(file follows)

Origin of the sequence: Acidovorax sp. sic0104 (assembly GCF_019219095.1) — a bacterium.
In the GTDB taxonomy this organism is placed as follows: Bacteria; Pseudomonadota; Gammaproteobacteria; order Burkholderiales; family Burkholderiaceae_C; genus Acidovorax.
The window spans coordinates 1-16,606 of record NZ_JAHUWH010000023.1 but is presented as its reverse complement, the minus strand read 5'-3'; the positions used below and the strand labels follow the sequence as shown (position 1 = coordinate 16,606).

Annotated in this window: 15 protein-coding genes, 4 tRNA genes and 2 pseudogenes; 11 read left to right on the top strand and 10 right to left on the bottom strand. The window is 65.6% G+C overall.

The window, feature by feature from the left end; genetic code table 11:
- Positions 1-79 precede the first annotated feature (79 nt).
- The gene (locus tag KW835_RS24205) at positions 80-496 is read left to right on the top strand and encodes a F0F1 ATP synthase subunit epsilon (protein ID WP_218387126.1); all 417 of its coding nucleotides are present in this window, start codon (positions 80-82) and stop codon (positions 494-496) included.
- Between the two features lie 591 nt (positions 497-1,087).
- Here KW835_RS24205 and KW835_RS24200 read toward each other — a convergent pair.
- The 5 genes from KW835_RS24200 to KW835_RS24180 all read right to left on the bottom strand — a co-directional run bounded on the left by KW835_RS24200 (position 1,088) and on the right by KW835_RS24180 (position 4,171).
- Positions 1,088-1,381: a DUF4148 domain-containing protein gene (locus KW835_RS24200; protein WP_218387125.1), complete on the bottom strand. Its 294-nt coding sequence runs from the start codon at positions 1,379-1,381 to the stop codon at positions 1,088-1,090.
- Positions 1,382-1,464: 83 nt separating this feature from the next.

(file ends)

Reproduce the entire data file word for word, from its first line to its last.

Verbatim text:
Origin of the sequence: Acidovorax sp. sic0104 (assembly GCF_019219095.1) — a bacterium.
In the GTDB taxonomy this organism is placed as follows: Bacteria; Pseudomonadota; Gammaproteobacteria; order Burkholderiales; family Burkholderiaceae_C; genus Acidovorax.
The window spans coordinates 1-16,606 of record NZ_JAHUWH010000023.1 but is presented as its reverse complement, the minus strand read 5'-3'; the positions used below and the strand labels follow the sequence as shown (position 1 = coordinate 16,606).

Annotated in this window: 15 protein-coding genes, 4 tRNA genes and 2 pseudogenes; 11 read left to right on the top strand and 10 right to left on the bottom strand. The window is 65.6% G+C overall.

The window, feature by feature from the left end; genetic code table 11:
- Positions 1-79 precede the first annotated feature (79 nt).
- The gene (locus tag KW835_RS24205) at positions 80-496 is read left to right on the top strand and encodes a F0F1 ATP synthase subunit epsilon (protein ID WP_218387126.1); all 417 of its coding nucleotides are present in this window, start codon (positions 80-82) and stop codon (positions 494-496) included.
- Between the two features lie 591 nt (positions 497-1,087).
- Here KW835_RS24205 and KW835_RS24200 read toward each other — a convergent pair.
- The 5 genes from KW835_RS24200 to KW835_RS24180 all read right to left on the bottom strand — a co-directional run bounded on the left by KW835_RS24200 (position 1,088) and on the right by KW835_RS24180 (position 4,171).
- Positions 1,088-1,381: a DUF4148 domain-containing protein gene (locus KW835_RS24200; protein WP_218387125.1), complete on the bottom strand. Its 294-nt coding sequence runs from the start codon at positions 1,379-1,381 to the stop codon at positions 1,088-1,090.
- Positions 1,382-1,464: 83 nt separating this feature from the next.